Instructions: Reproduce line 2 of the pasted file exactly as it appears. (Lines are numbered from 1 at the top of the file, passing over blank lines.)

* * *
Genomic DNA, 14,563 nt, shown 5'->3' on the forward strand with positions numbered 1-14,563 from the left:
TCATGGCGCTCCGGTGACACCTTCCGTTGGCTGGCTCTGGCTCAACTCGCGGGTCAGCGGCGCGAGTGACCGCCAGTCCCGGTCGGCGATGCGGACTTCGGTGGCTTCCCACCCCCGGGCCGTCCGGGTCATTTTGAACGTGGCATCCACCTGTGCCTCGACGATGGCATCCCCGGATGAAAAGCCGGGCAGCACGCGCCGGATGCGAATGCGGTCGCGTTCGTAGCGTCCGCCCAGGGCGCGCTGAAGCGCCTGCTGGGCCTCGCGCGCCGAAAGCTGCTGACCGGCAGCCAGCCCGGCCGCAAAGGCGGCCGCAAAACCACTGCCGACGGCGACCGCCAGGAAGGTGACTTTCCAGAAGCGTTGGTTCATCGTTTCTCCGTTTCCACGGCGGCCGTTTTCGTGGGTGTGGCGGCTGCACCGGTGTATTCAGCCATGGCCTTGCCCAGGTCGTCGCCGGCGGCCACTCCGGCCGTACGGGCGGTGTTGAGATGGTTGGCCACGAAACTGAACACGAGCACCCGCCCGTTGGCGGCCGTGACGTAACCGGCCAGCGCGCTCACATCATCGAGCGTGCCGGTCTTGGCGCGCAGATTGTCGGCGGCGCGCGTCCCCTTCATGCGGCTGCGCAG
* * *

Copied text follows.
TCATGGCGCTCCGGTGACACCTTCCGTTGGCTGGCTCTGGCTCAACTCGCGGGTCAGCGGCGCGAGTGACCGCCAGTCCCGGTCGGCGATGCGGACTTCGGTGGCTTCCCACCCCCGGGCCGTCCGGGTCATTTTGAACGTGGCATCCACCTGTGCCTCGACGATGGCATCCCCGGATGAAAAGCCGGGCAGCACGCGCCGGATGCGAATGCGGTCGCGTTCGTAGCGTCCGCCCAGGGCGCGCTGAAGCGCCTGCTGGGCCTCGCGCGCCGAAAGCTGCTGACCGGCAGCCAGCCCGGCCGCAAAGGCGGCCGCAAAACCACTGCCGACGGCGACCGCCAGGAAGGTGACTTTCCAGAAGCGTTGGTTCATCGTTTCTCCGTTTCCACGGCGGCCGTTTTCGTGGGTGTGGCGGCTGCACCGGTGTATTCAGCCATGGCCTTGCCCAGGTCGTCGCCGGCGGCCACTCCGGCCGTACGGGCGGTGTTGAGATGGTTGGCCACGAAACTGAACACGAGCACCCGCCCGTTGGCGGCCGTGACGTAACCGGCCAGCGCGCTCACATCATCGAGCGTGCCGGTCTTGGCGCGCAGATTGTCGGCGGCGCGCGTCCCCTTCATGCGGCTGCGCAG